A: We are all worried about our fitness. Not getting any kind of practice is worrying. But getting back to cricket with all the experience which all the cricketers have, one month of practice should be good. Once this is all over, we will need one month to 45 days to get back in shape to play.
Q: What have you been doing to keep fit?
A: I have a few weights at home, I do those. I am talking to trainers online as that helps. I have to give one and a half hours to myself and with so much time right now, it’s not a problem to take some time to work out in a day.
Q: The 2011 World Cup team— obviously there are a lot of reasons to bond over what happened years ago. Are you in touch with all your mates and teammates from then?
A: I am not in touch with everyone, but I am in touch with most of them on and off. I speak to Yuvi Bhai and Mahi Bhai. We keep talking about cricket on and off. Nine years is a very long association to have with someone. A lot of things have, of course, changed. There were players who were not even married at the time but now have kids. There will always be more topics to be discussed.
Q: In today’s time, with the current Indian cricket team, will we be able to replicate what you guys did in 2011? Who do you think is a formidable spinner in the Indian team today?
A: The team is going very well and is doing a good job. Chahal is very good, Kuldeep is a skillful bowler. These two will be very good.
Q: How have we done as a team when it comes to Test ranks? We have already lost to Australia, we did maintain that crown for a very long time. How do you think we have fared in all the avenues of cricket in the last couple of years?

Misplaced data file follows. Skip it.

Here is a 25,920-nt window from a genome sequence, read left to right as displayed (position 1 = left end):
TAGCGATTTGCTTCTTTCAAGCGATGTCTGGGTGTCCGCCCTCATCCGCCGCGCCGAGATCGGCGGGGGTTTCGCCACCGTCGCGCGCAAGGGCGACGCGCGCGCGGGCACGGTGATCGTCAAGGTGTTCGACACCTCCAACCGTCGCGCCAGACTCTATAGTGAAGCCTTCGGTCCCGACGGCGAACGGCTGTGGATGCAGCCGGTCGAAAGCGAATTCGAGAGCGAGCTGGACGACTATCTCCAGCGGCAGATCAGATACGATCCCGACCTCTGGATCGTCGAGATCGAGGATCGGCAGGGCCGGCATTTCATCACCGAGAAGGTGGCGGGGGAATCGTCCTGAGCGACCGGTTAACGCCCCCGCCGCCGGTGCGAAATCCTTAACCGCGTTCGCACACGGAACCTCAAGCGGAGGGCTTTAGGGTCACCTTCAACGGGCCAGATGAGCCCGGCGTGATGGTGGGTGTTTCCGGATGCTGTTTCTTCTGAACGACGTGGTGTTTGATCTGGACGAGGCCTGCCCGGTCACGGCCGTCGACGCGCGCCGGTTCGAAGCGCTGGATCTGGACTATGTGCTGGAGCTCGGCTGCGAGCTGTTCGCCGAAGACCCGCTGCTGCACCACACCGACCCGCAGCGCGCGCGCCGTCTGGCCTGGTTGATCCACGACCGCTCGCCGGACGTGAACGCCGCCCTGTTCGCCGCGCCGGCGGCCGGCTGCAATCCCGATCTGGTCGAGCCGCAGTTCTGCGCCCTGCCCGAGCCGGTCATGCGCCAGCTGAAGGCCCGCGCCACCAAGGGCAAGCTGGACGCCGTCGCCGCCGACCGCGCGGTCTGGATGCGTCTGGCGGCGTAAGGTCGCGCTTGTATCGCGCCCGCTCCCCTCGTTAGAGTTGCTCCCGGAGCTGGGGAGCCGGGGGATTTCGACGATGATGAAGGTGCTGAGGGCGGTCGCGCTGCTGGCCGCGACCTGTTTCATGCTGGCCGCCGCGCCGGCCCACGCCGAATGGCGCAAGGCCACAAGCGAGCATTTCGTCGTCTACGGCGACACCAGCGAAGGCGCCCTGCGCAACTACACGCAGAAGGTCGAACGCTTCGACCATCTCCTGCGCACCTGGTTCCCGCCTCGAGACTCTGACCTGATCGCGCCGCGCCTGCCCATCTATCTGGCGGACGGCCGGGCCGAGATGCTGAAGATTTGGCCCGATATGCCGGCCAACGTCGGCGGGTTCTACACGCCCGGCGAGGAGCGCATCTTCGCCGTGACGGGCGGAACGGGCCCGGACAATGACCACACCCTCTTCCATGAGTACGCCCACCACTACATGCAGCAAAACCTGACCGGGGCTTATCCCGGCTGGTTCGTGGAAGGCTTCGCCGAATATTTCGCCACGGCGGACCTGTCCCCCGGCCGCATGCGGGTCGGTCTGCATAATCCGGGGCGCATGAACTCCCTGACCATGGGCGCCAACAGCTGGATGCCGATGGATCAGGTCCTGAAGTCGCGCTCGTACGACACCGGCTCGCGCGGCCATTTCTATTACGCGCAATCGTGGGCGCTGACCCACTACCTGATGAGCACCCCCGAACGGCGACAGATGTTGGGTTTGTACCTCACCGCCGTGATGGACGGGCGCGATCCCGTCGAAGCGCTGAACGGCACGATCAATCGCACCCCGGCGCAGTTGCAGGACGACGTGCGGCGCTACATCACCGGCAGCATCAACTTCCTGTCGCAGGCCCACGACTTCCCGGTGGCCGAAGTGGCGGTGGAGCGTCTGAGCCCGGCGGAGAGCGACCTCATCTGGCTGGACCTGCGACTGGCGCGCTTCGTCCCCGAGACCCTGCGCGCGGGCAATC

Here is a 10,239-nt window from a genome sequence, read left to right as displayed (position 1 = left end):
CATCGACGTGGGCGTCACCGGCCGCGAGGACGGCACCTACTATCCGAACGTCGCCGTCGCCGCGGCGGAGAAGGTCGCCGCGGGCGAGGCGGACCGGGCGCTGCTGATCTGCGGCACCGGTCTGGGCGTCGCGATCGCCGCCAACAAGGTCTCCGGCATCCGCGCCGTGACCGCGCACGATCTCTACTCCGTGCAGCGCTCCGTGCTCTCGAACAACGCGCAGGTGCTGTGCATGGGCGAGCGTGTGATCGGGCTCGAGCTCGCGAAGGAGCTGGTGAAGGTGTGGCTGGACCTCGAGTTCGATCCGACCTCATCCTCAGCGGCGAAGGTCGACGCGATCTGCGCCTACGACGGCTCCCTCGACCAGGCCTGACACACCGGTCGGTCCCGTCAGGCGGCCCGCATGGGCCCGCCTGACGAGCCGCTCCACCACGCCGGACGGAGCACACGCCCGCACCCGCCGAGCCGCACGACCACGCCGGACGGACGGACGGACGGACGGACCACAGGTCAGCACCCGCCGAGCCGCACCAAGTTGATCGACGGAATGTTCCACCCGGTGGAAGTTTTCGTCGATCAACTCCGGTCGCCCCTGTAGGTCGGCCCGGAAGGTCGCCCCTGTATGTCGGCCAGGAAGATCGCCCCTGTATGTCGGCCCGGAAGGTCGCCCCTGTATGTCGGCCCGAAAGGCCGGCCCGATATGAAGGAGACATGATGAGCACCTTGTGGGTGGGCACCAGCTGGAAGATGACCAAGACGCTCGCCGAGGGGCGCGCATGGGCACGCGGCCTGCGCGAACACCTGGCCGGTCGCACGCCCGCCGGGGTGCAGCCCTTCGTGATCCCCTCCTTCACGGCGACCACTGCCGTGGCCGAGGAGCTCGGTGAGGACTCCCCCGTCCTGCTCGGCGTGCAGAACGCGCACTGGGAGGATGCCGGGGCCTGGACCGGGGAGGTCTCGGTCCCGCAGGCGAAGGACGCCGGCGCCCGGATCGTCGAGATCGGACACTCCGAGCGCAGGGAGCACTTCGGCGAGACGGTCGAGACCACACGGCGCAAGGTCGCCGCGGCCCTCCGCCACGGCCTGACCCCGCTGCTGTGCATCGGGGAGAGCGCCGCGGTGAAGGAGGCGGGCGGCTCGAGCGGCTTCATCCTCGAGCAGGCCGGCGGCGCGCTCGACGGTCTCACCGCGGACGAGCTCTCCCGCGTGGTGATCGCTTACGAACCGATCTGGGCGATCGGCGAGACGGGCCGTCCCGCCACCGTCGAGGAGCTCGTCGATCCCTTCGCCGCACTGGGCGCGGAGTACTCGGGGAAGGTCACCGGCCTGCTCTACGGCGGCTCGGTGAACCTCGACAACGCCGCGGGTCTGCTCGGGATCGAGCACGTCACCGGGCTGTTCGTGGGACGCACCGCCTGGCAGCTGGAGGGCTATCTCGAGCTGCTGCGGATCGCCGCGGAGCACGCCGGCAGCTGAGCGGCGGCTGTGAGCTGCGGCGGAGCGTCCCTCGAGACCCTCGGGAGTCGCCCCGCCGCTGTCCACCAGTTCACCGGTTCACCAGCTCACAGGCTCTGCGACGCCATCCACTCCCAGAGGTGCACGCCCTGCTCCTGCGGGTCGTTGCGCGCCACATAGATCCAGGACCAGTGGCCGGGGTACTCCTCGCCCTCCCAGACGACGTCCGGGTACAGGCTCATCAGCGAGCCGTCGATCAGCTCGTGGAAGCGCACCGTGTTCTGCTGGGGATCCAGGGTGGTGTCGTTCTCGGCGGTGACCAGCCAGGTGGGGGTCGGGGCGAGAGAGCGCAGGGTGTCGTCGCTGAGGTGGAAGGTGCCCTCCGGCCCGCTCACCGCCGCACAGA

A: In Test cricket we are doing well. Unfortunately, we lost the World Cup in the semis, but that is ok—it’s a part and parcel of the game. But as a team we are doing very well. It’s amazing to see them play. Earlier the team used to depend on select players, who used to shape the game. For the past 10 to 12 years, it’s been a team game.
Q: We saw your former captain Gautam Gambhir join politics. You are not retired as of now. But once you do are there any aspirations to join politics?
A: It’s too early to say anything right now, because I’ve still got five to six years of cricket left in me. Honestly speaking, I have not though about it. If I could do some good towards the country or where I come from, I would definitely do that.
Q: Any skills you have picked up during this lockdown?
A: Well, to be honest, my sleep cycle has become very good. Earlier I was sleeping six hours a day, now I sleep about 10 to 12 hours, which is very good for me.
Q: What message would you like to convey to your fans who were eager to watch you play in the IPL?
A: The only message I would convey to everyone is, stay at home and stay safe. The most important thing is to help the people around you. From cricketing point of view, once life is back to normal, we will see you on the field.
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Ishant, Rohit ruled out of first two Tests: reports
As the news of Ishant and Rohit being ruled out of the first two Tests reverberates, Australian
players seem all geared up to seek revenge for the last series defeat Down Under.
Ishant Sharma and Rohit Sharma have been reportedly ruled out of the first two Tests of the upcoming four-match BorderGavaskar Trophy between India and Australia slated to begin from December 17 in
ESPNcricinfo confirmed the development and stated the hopes of both the players to take part in the last two Tests hinges on “swift and decisive action” from the Board of Control for Cricket in India (BCCI).
To be in contention for the third Test which begins January 7 next year in Sydney, Ishant, who has regained bowling fitness, will have to board a plane almost immediately, the report further said.
“If there is a T20 game and he needs to just bowl four overs, Ishant is good to go immediately, but for him to get back to Test-match fitness, he needs four weeks of proper bowling still,” a BCCI source was quoted as saying by ESPNcricinfo.
Rohit, on the other hand, is currently at the National Cricket Academy (NCA) recovering a hamstring injury he suffered during the 2020 edition of the Indian Premier League (IPL).